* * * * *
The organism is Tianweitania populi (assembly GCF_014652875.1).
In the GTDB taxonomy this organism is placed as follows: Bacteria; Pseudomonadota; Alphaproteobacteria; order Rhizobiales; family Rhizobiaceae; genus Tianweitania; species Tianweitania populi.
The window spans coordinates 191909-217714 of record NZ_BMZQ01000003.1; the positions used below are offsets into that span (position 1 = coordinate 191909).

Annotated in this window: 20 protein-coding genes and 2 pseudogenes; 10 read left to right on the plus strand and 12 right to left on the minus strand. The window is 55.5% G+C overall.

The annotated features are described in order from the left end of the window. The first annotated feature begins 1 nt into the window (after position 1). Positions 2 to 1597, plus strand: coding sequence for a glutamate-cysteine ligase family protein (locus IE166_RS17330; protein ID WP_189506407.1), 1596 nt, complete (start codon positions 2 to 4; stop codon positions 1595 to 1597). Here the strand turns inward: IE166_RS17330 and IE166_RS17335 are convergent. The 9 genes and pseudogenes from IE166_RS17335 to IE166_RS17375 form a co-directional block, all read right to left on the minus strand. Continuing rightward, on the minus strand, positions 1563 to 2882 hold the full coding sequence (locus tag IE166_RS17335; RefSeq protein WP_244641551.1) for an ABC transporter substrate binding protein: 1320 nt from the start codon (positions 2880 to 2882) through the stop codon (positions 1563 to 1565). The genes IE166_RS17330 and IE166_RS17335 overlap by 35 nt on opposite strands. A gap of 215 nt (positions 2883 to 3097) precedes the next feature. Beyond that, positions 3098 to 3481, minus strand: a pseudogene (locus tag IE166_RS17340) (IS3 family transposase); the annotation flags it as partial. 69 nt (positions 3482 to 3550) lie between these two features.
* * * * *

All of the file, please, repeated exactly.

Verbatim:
The organism is Tianweitania populi (assembly GCF_014652875.1).
In the GTDB taxonomy this organism is placed as follows: Bacteria; Pseudomonadota; Alphaproteobacteria; order Rhizobiales; family Rhizobiaceae; genus Tianweitania; species Tianweitania populi.
The window spans coordinates 191909-217714 of record NZ_BMZQ01000003.1; the positions used below are offsets into that span (position 1 = coordinate 191909).

Annotated in this window: 20 protein-coding genes and 2 pseudogenes; 10 read left to right on the plus strand and 12 right to left on the minus strand. The window is 55.5% G+C overall.

The annotated features are described in order from the left end of the window. The first annotated feature begins 1 nt into the window (after position 1). Positions 2 to 1597, plus strand: coding sequence for a glutamate-cysteine ligase family protein (locus IE166_RS17330; protein ID WP_189506407.1), 1596 nt, complete (start codon positions 2 to 4; stop codon positions 1595 to 1597). Here the strand turns inward: IE166_RS17330 and IE166_RS17335 are convergent. The 9 genes and pseudogenes from IE166_RS17335 to IE166_RS17375 form a co-directional block, all read right to left on the minus strand. Continuing rightward, on the minus strand, positions 1563 to 2882 hold the full coding sequence (locus tag IE166_RS17335; RefSeq protein WP_244641551.1) for an ABC transporter substrate binding protein: 1320 nt from the start codon (positions 2880 to 2882) through the stop codon (positions 1563 to 1565). The genes IE166_RS17330 and IE166_RS17335 overlap by 35 nt on opposite strands. A gap of 215 nt (positions 2883 to 3097) precedes the next feature. Beyond that, positions 3098 to 3481, minus strand: a pseudogene (locus tag IE166_RS17340) (IS3 family transposase); the annotation flags it as partial. 69 nt (positions 3482 to 3550) lie between these two features.